Eye color also plays a big part in the pricing of a precious Doodle Dog. Blue eyes are popular, but some dogs have two eye colors—usually one blue and one brown—and those can be even more in-demand and therefore costly.
At Mawoo, we work with the best breeders throughout Canada and the United States, which means that you just might find your perfect doggy companion right next door! Or, you might find it 1,000 miles away.
Depending on how far your puppy lives away from you, there will be additional costs to bringing that puppy home. Either way, we'll handle the travel plans and get your new family member to your home ASAP.
How Much do Doodles Cost, and What Should be Included in the Price of a Doodle Dog?
Always buy puppies from breeders with a great reputation, to make sure that the cost of the dog covers all its health needs. A good breeder is one who has invested enough time, money and personal attention into their business to ensure the health and mental wellbeing of all dogs involved—like all the breeders we connect you with here at Mawoo.
The puppies listed on our site and sold by any reputable breeder will be priced to include health exams and certificates, vaccinations, breed papers, microchip registration (if applicable), and a health guarantee.
The Doodle mix, color, pattern, and location will affect the final price of your new puppy. Usually, Doodle Dogs cost between $1,000 to $5,000 based on these factors. The more in-demand the Doodle, and the rarer the designer dog, the more you can expect to pay above the average price.
Goldendoodle and Miniature Goldendoodle puppies with Golden Retriever DNA, and the Aussiedoodle, with Australian Shepherd DNA, are two of the most popular Doodles on the market. These are usually priced between $1,000 and $3,000 per puppy, but you can often find puppies of these breeds for less, as low as $800, if they have common coat coloring.
A puppy health guarantee is a crucial part of the contract between a breeder and new owner. Whether your chosen pet has a health certificate is one of the most important questions to ask when buying a puppy. Health guarantees come in many shapes and sizes, but they all have the same purpose: to ensure that the puppy is as healthy as possible.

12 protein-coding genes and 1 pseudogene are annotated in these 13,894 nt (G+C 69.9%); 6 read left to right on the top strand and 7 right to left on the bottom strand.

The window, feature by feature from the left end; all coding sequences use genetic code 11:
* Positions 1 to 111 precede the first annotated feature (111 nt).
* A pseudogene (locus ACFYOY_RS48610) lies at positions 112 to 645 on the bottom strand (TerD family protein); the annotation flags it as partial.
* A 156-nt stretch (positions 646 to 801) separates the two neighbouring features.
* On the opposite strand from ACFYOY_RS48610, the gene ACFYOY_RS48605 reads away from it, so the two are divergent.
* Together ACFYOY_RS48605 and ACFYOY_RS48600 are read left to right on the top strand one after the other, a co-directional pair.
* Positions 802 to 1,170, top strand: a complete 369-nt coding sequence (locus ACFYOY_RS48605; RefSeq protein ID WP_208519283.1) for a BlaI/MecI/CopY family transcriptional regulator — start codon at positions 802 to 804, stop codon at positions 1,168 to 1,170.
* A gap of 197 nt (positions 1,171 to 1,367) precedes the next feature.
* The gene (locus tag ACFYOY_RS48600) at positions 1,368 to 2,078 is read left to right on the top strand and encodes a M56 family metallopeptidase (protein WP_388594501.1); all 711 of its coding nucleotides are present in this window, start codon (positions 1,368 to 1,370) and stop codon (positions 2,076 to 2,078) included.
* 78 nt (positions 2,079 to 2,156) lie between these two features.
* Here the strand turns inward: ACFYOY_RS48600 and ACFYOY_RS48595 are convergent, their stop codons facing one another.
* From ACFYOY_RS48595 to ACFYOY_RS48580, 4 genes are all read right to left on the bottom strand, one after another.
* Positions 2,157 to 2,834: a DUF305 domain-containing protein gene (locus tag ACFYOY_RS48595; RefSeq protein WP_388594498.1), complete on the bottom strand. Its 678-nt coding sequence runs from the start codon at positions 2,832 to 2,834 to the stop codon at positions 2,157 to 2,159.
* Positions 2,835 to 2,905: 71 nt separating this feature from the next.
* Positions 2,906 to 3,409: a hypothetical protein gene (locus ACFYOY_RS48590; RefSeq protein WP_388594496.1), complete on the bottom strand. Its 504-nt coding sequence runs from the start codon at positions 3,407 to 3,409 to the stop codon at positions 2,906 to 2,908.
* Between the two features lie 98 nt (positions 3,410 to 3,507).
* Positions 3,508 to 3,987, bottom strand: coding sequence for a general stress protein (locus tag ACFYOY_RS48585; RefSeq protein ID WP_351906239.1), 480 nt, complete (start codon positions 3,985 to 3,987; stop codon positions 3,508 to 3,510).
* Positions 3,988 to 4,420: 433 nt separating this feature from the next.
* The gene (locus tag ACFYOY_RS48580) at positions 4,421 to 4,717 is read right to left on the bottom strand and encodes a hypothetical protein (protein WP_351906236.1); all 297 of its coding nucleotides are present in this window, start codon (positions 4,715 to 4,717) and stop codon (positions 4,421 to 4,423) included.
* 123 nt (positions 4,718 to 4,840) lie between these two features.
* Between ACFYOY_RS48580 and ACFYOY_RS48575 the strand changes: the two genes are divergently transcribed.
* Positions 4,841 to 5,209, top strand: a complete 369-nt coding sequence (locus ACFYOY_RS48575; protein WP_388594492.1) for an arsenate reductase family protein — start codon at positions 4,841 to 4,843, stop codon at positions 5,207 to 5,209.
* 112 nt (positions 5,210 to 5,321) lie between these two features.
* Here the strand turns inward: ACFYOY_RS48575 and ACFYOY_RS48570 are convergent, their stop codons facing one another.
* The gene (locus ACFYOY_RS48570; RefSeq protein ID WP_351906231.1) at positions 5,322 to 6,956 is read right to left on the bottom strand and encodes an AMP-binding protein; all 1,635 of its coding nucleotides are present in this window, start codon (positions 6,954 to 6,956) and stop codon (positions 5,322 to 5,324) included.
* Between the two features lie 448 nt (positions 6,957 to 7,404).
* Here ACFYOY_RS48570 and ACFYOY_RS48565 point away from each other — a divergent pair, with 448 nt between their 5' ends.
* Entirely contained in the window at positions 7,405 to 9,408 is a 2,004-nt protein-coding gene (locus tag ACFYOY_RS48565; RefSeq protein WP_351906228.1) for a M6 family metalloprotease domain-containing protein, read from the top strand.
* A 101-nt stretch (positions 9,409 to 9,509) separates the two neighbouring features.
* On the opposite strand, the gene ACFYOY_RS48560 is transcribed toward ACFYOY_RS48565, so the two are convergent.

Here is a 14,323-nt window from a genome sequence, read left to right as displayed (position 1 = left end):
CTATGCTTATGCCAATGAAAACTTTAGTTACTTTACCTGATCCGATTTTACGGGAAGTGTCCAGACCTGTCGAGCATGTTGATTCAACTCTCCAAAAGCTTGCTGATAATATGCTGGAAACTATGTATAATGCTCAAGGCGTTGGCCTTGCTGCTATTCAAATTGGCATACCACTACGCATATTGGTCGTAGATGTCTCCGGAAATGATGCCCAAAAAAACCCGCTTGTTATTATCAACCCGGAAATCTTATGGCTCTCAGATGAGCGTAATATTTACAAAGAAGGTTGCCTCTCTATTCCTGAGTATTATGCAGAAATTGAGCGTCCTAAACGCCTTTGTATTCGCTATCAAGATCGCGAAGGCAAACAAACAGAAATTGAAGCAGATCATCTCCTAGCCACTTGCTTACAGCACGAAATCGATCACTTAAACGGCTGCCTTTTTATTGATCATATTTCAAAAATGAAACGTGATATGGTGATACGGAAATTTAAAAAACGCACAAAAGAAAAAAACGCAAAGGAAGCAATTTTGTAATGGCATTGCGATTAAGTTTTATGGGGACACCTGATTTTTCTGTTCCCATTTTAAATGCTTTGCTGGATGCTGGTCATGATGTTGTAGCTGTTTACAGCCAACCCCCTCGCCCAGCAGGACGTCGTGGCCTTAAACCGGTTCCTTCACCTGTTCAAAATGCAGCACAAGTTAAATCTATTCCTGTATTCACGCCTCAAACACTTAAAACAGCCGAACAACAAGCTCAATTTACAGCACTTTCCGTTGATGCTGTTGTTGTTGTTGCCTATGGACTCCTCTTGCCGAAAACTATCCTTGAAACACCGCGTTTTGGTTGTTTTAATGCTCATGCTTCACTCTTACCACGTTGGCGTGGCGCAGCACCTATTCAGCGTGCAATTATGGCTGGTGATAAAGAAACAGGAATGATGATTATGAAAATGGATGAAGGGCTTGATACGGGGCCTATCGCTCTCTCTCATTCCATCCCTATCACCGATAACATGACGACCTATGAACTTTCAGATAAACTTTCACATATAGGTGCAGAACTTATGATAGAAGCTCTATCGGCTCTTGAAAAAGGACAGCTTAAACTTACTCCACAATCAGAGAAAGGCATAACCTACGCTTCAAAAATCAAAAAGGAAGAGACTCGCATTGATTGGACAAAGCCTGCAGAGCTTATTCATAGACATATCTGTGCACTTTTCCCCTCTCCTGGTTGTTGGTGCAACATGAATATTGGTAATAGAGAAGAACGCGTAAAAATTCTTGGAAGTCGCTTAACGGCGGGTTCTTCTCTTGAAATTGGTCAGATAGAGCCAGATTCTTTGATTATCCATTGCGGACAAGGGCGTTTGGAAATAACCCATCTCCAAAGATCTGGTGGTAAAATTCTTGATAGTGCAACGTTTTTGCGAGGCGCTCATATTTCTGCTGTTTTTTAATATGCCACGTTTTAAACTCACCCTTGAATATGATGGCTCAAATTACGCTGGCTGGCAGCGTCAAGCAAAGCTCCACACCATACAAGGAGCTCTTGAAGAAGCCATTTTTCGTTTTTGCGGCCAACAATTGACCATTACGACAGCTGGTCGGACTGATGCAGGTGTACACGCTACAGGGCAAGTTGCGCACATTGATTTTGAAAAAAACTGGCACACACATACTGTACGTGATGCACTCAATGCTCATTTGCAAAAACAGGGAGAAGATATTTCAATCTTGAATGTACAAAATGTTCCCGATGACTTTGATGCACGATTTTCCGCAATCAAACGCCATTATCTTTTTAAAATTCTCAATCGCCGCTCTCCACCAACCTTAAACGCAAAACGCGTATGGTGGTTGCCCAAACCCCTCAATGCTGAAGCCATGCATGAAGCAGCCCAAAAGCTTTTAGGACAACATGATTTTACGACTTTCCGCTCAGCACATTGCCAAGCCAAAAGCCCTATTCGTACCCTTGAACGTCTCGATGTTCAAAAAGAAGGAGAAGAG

When buying a dog, check to make sure it has had all of its vet check-ups, shots, and a clean bill of health from a reputable veterinarian. With this document, the breeder has taken responsibility for providing you, the buyer, with a healthy dog.
The guarantee should state that there are no underlying health conditions in the dog, like hip dysplasia or heart murmur. It should also guarantee the continued health of your puppy for a certain amount of time, for example, six months or a year. I
f, during that time, your new puppy develops a disease or dies, the breeder should agree to cover related costs. In the extremely sad circumstance that your puppy dies from a genetic health problem, the breeder may often refund the purchase price or offer you a different puppy.
First Puppy Shots
During their first year of life, puppies all need to have standard vaccinations—so always check that a dog you're buying has received theirs. Take the records to your own veterinarian and they will continue the schedule as required.
Puppy shots are administered to prevent parvovirus, kennel cough, hepatitis, distemper and rabies, as well as other regional diseases. Vaccinations begin between the ages of two and six weeks, and continue throughout the year. As adults, dogs need booster shots every one to three years.